School measures on next week’s ballot
— Created February 2, 2022 by Kathy Reed
By Kathy Reed
Whidbey Island voters will decide in a special election next week on measures concerning all three of the island’s school districts.
South Whidbey School District
Starting on the south end, the South Whidbey School District board of directors is asking voters to approve a replacement levy to support a number of educational programs and services.
“The levy is not a new tax,” said Dan Poolman, SWSD assistant superintendent. ” It renews an expiring tax that provides local funding for critical needs not covered by state and federal funding.
“We see continued shortfalls between ‘full State funding’ and actual costs for programs and services,” he continued. “This levy pays for programs and services important to our community that are not funded or not fully funded by the State. Replacement of the district’s expiring Educational Programs and Operations Levy will continue our present level of programs and services.”
Levy dollars make up about 16 percent of SWSD’s general fund and represents the district’s second largest revenue source, according to Poolman. Should the measure fail, the district would have to cut its budget by 16 percent.
The district is requesting a lower levy amount for the next three years than the expiring levy. The maximum amount which could be collected in 2023 is $3.4 million, compared to just over $4 million in the first year of the expiring levy. That translates to approximately $.55 per $1,000 of assessed property value. In 2024, the rate would be $.51 per $1,000 and in 2025 it would be $.48 per $1,000.
“This is only an informational estimate,” Poolman said. “If property values go up, the levy rate per $1,000 is adjusted downward. The school district cannot collect more than the amount approved by voters. Increases in property values do not generate more revenue for the school district.”
Another factor that impacts the amount the school district can collect is enrollment.
“As enrollment goes down, the amount we can collect is reduced accordingly,” explained Poolman. “At this point, we are projecting enrollment to continue to decline by about -4.5 percent for each of the next 2 years. While we hope to see a different picture, we have to acknowledge the changing demographics we see in South Whidbey that has caused enrollment in our district to decline each year since 2001.”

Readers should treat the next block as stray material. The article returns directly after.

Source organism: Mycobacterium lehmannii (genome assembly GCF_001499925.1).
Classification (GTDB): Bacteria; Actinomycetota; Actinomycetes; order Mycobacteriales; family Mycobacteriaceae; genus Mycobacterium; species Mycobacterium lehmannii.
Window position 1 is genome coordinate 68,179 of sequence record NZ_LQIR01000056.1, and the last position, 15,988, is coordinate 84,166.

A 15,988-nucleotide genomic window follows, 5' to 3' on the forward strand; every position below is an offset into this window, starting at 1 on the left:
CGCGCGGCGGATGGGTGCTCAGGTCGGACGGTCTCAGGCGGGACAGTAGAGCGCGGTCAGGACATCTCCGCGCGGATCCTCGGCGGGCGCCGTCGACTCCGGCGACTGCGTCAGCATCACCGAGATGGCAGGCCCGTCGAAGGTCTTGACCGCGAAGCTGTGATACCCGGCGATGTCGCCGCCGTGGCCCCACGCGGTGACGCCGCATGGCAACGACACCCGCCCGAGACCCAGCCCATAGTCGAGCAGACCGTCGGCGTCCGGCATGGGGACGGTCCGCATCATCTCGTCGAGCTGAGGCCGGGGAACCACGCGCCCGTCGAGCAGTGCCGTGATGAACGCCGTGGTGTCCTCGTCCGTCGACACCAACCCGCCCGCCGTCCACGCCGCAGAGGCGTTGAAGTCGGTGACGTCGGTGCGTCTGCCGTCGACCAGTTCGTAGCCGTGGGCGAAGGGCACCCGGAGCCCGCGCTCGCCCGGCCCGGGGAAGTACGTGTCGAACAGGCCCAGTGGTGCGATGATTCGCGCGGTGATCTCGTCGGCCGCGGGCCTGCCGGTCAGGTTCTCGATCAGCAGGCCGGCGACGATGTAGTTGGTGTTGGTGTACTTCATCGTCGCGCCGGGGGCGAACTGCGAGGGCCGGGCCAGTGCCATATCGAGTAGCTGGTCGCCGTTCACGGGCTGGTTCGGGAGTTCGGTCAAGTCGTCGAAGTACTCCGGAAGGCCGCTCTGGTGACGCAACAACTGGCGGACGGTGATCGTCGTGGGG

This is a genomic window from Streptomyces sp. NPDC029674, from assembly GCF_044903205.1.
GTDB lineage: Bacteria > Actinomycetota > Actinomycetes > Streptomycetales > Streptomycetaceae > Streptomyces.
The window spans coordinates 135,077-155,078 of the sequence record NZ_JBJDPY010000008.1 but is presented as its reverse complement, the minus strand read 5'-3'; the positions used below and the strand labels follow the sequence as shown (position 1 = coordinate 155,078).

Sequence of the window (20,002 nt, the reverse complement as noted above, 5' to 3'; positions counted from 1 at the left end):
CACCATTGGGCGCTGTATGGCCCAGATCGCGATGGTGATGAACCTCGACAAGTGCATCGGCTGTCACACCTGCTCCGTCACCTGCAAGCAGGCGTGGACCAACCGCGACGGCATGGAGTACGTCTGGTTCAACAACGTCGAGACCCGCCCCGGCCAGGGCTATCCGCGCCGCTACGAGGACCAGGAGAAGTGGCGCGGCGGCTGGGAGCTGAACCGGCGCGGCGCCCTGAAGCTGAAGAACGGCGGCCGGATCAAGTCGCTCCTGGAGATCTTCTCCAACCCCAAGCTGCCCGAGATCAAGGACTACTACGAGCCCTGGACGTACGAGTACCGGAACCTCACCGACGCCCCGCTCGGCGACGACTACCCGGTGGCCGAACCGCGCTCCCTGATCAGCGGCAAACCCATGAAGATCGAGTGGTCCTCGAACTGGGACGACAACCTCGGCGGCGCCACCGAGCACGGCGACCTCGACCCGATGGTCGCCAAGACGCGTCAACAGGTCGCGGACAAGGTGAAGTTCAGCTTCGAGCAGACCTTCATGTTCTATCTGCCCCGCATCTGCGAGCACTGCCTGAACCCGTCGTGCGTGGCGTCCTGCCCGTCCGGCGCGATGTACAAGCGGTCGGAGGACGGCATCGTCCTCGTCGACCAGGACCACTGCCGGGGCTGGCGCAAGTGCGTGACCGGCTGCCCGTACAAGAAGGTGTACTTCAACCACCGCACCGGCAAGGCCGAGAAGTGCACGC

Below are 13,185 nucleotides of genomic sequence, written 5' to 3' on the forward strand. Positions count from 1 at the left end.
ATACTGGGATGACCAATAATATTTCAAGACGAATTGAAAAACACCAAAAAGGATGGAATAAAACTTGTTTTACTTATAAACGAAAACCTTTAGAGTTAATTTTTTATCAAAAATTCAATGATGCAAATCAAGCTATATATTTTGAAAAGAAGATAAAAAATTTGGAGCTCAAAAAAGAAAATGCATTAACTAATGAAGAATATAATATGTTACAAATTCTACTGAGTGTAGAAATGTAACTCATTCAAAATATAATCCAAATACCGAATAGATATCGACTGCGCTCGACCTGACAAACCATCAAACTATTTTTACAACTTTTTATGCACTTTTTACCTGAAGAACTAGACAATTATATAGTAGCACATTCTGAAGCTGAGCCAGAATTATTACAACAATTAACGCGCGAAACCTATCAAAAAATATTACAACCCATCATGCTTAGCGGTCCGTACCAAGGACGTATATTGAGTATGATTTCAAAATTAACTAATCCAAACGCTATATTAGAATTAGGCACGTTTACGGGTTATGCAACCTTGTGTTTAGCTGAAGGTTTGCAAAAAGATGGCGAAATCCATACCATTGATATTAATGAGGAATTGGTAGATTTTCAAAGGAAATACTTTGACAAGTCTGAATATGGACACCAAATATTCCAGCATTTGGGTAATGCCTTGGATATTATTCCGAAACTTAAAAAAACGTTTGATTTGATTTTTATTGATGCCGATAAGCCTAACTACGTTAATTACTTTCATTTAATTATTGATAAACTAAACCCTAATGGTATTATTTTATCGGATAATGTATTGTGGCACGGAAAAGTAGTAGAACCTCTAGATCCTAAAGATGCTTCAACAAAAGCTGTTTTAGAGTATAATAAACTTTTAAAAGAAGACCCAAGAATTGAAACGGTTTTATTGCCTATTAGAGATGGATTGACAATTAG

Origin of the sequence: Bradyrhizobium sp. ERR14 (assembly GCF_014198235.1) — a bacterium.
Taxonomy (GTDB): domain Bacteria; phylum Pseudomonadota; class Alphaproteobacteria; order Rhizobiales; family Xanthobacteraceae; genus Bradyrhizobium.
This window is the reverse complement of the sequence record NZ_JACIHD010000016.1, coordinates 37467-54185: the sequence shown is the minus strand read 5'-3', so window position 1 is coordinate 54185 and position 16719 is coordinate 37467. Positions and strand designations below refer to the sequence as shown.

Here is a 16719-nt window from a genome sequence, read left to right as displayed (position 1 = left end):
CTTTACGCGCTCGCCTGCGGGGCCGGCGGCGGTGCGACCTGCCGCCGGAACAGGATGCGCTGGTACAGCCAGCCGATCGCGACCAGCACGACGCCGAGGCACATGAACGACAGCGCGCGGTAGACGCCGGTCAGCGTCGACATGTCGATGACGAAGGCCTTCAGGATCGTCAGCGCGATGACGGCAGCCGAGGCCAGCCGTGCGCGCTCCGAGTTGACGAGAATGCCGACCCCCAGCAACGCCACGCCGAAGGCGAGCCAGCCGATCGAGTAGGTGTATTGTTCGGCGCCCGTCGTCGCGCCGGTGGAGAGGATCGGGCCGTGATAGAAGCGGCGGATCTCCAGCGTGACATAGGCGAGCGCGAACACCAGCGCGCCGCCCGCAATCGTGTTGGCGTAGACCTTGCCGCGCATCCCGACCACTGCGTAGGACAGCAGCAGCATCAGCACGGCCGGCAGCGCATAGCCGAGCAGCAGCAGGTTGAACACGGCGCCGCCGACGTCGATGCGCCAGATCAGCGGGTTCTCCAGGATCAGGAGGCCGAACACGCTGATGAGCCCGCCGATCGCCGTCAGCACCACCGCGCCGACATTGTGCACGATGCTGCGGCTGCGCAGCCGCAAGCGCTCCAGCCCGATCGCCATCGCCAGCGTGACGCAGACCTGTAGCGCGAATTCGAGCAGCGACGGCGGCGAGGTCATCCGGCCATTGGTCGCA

Poolman pointed out the levy funds many activities for which the state provides no funding at all, such as student co-curricular activities and food service. In other cases, the funding from the levy fills in the gaps when state funding comes up short.
“Levy dollars provide for the difference between actual operating costs and the state funding model,” he said. “The state funding model underfunds some activities such as counseling, health services, classroom support, classified staffing, substitute costs, etc. [For example], the state authorizes by statute 12 sick leave days per year for each employee, but only funds the cost of four of those days each year in its funding model.”
Coupeville School District
Members of the Coupeville School District board of directors are also asking voters to approve three different ballot measures.
The first is a four-year replacement levy for educational programs and operations. If passed, $.876 per $1,000 of assessed value would be collected in 2023, $.928 in 2024, $.91 in 2025 and $.892 in 2026.
Voters are also asked to approve a levy for technology capital projects. Should it be approved by voters, this measure would fund the acquisition, installation and management of computer systems, projects and facilities. This would include purchasing hardware and software, plus training. Cost per $1,000 of assessed property value ranges from $.158 to $.172 and would bring in $450,000 in 2023 and $500,000 the following three years.